ACCM envisions a society free from the stigma of HIV/AIDS. We are committed to building a community where all people living with or affected by HIV/AIDS receive the support they need. We are dedicated to empowering individuals to make informed decisions related to their health. ACCM is a volunteer-based community organization working to enhance the quality of life of people living with HIV/AIDS, to prevent HIV transmission, and to promote community awareness and action.   More About ACCM >


STIs and HIV are potential risks of unprotected sex, but by arming yourself with clear and correct info you can make informed decisions about your sex life. Here you will find a summary of the most common STIs and more details about HIV. It’s important to remember that HIV and STIs usually don’t show any symptoms until late in their progress, so the ONLY way to be sure of your status is to get tested at a clinic – see our link on Testing for more info.
 More HIV & STI Facts >


In 1987, ACCM was run by a group of volunteers and although we have grown since, we still very much depend on the work of our wonderful volunteers. Without their time and effort, it would have been impossible for us to develop the wide range of programs and services that we continue to run today. We are always looking for people to join us, so take a look at the volunteer opportunities we currently have and find out how you can get involved!
Learn How You Can Help >





















We are very proud to announce that Moon Trail, the short documentary film that ACCM produced about gay life and sexual health in Montreal, will be screening at the Rendez-Vous du Cinéma Québecois on Saturday, February 28th. Moon Trail will be screening alongside the feature-length documentary Fucké and another short La Règne de Karim, both of which look very promising.
















You’re invited to the fourth installment of the 22nd Annual Concordia University Community Lecture Series on HIV/AIDS featuring Esther Boucicault Stanislas, HIV/AIDS activist and founding director of the Fondation Esther Boucicault Stanislas.
HIV/AIDS activist Esther Boucicault Stanislas was born in Saint-Marc, Haiti in 1960. She was diagnosed as HIV positive in 1995. Following the death of her husband and her son who was born HIV positive, she decided to dedicate herself to saving others from the same fate. In 1998 she was interviewed on TV about her illness—the first time in Haiti that a person with HIV/AIDS had gone public in such a way. Her testimony provoked a scandal in Saint-Marc, and she endured the hostility of the families of both her first and second husband. Undeterred by the scorn, Boucicault has established FEBS to prevent the spread of HIV/AIDS and provide medical and psychological aid to those carrying the virus. FEBS is a pioneering, peer-driven system of delivering medications to people in rural areas and is now collaboration with the internationally renowned Partners in Health. Accompanied by health professionals, she tours Haitian towns giving information and advice to young people. Boucicault’s experience as a woman who so publicly disclosed her status has informed her work with the lesbian, gay, bisexual, and transgender community in Haiti.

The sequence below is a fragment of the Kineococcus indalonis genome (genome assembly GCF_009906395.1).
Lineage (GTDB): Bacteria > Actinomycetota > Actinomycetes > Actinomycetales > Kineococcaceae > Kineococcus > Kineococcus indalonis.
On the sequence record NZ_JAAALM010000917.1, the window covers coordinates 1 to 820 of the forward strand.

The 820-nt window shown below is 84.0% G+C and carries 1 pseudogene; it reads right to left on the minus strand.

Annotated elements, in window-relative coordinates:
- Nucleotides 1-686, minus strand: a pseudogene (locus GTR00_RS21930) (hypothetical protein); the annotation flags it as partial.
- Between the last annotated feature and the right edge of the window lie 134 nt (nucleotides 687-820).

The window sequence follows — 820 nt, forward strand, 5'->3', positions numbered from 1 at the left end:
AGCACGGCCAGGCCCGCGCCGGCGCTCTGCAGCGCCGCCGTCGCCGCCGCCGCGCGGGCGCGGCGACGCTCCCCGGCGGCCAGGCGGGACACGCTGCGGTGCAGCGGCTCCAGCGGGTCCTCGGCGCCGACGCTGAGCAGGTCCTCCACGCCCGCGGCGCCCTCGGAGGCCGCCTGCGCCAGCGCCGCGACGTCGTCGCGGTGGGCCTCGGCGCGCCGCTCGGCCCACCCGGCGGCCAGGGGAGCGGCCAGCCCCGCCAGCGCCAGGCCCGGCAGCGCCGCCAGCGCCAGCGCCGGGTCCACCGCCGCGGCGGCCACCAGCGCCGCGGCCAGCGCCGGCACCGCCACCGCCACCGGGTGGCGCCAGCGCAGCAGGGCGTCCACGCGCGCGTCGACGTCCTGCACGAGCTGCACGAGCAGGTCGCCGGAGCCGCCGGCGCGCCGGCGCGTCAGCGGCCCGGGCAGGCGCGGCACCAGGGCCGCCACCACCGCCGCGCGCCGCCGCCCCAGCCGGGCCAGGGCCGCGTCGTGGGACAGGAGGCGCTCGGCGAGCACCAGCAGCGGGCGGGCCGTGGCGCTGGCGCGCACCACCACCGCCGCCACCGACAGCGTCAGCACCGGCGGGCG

Admission is free, doors open at 6:45.
Concordia’s Alexandre de Sève Theatre, 1400 Maisonneuve O.
For more information contact: or by telephone: 514-554-4132


















We’re conducting a needs assessment for people living with Hep C. Take this survey and let us know how we can help!











Sex Now Survey is Canada’s largest survey of gay men’s health. It is administered by the Community-Based Research Centre (CBRC), a Vancouver-based gay men’s health organization. The survey covers a wide range of topics concerning the lives of gay and bi men – including sex, discrimination, health, and relationships – and this year it is focused on exploring the differences between generations of gay men. The data of past surveys have been used to inform community action, policies, and programming.



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